• Barefoot wine, twice: Because Google, and discussing it further will just irritate me.
• The Mafia winery story: This post has been up for four days, and has rocketed to the top. Hopefully, I can update it.
“Damn, sold out of Game of Thrones and Downton Abbey wine.”
Pop culture wines 2020 include swimsuit models, reality shows, and pro wrestling
How could I forget to update the dumbest pop culture wines list in 2019? Chalk it up to even more wine business foolishness than usual – the 25 percent European wine tariff, the grape glut but not necessarily lower wine prices, and all the rest.
So here are the dumbest pop culture wines 2020. The list is not scientific in any way or meant to be inclusive. Talk about the headache I’d get trying to do that.
Otherwise, is there really any reason for these wines to exist?
• How did we have to wait so long for a pro wrestling wine? “Dream” Sparkling and “Nighmare” GSM, a red blend, from the legendary Rhodes wrestling family. They’re apparently sold out, so fans of the squared circle are out of luck.
Consumers have gone through a lot — and I mean a lot — of empty $3 wine bottles since Two-buck Chuck debuted 18 years ago.
Does the continuing popularity of $3 wine, which isn’t all that tasty, tell us more about the wine business than the wine business wants to know?
Five times I’ve tasted $3 wine to see if wine drinkers can survive on ultra-cheap wine. Five times, the answer has been no – and the wines have tasted worse each time I have done it. So why do these wines still exist?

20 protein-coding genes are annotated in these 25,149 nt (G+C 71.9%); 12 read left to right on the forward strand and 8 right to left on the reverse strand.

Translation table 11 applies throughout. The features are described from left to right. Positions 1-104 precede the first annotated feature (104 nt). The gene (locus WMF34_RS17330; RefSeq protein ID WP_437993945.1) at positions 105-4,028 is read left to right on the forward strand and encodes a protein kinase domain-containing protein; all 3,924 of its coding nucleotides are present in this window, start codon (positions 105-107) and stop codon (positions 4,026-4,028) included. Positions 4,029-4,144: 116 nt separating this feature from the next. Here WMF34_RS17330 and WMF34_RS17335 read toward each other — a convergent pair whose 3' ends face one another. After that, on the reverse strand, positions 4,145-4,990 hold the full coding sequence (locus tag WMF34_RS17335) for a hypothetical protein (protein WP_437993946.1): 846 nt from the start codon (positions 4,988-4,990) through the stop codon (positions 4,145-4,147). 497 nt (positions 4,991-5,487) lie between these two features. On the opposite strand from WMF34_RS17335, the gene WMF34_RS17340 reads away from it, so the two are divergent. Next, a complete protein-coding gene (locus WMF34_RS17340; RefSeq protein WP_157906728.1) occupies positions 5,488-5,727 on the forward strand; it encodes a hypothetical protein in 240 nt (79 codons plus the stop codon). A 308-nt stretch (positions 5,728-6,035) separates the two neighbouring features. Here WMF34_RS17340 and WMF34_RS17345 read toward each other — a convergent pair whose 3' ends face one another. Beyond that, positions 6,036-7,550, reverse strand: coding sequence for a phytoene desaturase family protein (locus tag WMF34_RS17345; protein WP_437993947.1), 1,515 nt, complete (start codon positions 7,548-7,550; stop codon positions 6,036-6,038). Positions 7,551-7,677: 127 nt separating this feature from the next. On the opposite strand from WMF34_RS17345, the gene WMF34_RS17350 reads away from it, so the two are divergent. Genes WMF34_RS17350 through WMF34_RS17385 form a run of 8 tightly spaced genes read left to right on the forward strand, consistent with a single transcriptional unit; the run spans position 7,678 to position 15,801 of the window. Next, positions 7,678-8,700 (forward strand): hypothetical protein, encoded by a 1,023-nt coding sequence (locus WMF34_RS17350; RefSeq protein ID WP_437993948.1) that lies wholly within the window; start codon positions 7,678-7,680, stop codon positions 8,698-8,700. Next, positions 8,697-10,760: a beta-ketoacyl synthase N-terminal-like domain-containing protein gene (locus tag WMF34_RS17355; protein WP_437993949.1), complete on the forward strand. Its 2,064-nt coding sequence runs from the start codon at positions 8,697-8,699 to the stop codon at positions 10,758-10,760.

Welcome to the deep, dark dirty secret of the wine business — and which is rearing its ugly head this year: We buy wine on price, and if the price is low enough, nothing else much matters. Despite all of the hoopla about premiumization and trading up, $3 wine exists because people buy it. And we buy lots and lots of it.
Trader Joe’s has sold more than 83 million cases of Two-buck Chuck since the wine debuted in 2002, about 4.6 million cases a year. That would make the Charles Shaw brand the 10th biggest winery in the country by volume in 2020 if it actually existed. And, surprisingly, that total is closer to No. 9 Jackson Family and its ubiquitous Kendall Jackson chardonnay, than almost anyone could imagine.
It’s also worth noting the success of E&J Gallo’s $7 Barefoot, which is estimated to sell $1 billion worth of wine this year, about 18 million cases, That would make it the fifth biggest brand in the country if Gallo didn’t own it. And, when we parse the data, isn’t the popularity of White Claw and the rest of the hard seltzers about price? Why would someone buy flavored spritzy water with a bit of booze if it wasn’t cheap? Like Two-buck Chuck, they’re certainly not buying it for the sensual experience.